We Are Making a New World: The Great War Work of Paul Nash

Student First Name: 
Taylor
Student Last Name: 
Soja
Student Picture: 
Taylor Soja at GW Research Day
Project Picture: 
Taylor Soja's research poster
Expected Year of Graduation: 
2015
Department/Major: 
History
Student Team Members: 
NA
Mentor(s): 
Professor Jennifer Green-Lewis, Department of English and Professor Dane Kennedy, Department of History
Other Team Members: 
none
Fun Fact About Yourself: 
The majority of this research was conducted in London during the summer of 2014. I spent five weeks in the archives of the Tate Gallery and the Imperial War Museum thanks to a Luther Rice Research Fellowship.
Project Abstract: 

Paul Nash (1889‐1946) is best known as a leading English surrealist painter, but he began his career and gained early fame as one of the many officially commissioned British “war artists” of the First World War. The purpose of this study is to assess Nash’s role as an official artist and to consider the effects of the war on his personal development as a painter and art theorist. In order to bring Nash’s personal reactions and opinions to bear on the public record left by his officially commissioned paintings, his private papers housed in the Tate Gallery Archives were considered in conjunction with his paintings that were displayed by the Imperial War Museum during the First World War Centenary. Key paintings used in the study include “The Menin Road,” “We Are Making a New World,” and “Spring in the Trenches: Ridgewood, 1917.” The research displays Nash’s steady progression from an enthusiastic and optimistic soldier with a passion for landscapes into a disillusioned and disturbed individual expressing his horror at the realities of the Great War. Early evidence of Nash’s surrealist style invites obvious connections with his own later post‐war experiences of shell shock and subsequent hospitalization. The status of “official” war artist is also explored, and an historical investigation into the war artist’s program reveals Nash’s place among his peers.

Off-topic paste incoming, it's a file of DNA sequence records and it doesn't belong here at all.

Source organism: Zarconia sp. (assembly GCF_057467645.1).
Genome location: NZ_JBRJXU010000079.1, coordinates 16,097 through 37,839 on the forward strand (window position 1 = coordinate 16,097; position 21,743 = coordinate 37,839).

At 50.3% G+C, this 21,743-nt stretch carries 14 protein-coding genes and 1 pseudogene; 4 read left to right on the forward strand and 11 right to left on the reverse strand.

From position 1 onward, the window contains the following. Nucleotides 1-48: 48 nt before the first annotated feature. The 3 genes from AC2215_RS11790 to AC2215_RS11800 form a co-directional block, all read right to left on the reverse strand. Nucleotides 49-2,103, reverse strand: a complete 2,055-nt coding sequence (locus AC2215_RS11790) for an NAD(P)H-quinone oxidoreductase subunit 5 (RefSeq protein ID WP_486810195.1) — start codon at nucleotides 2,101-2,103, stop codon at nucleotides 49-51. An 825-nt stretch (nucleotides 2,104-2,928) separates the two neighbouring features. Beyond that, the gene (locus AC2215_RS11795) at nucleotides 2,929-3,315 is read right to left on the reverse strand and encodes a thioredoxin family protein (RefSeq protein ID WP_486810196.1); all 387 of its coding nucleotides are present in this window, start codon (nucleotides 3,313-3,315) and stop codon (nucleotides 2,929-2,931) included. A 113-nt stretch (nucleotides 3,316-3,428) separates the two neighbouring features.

Although this research establishes a basis for the experimental and sometimes shocking projects that Nash undertook later in his career, it also reveals his devotion to the tradition of English landscape painting. Despite the fact that Nash is often categorized as a modernist, the persistent presence of the landscape tradition in his work reveals a tension that questions the myth of modern progress while simultaneously questioning the validity of the British tradition. Ultimately, this study reveals Nash’s war paintings in their personal and cultural context, and provides a new lens through which to consider the early career of arguably the most significant surrealist painter of his generation.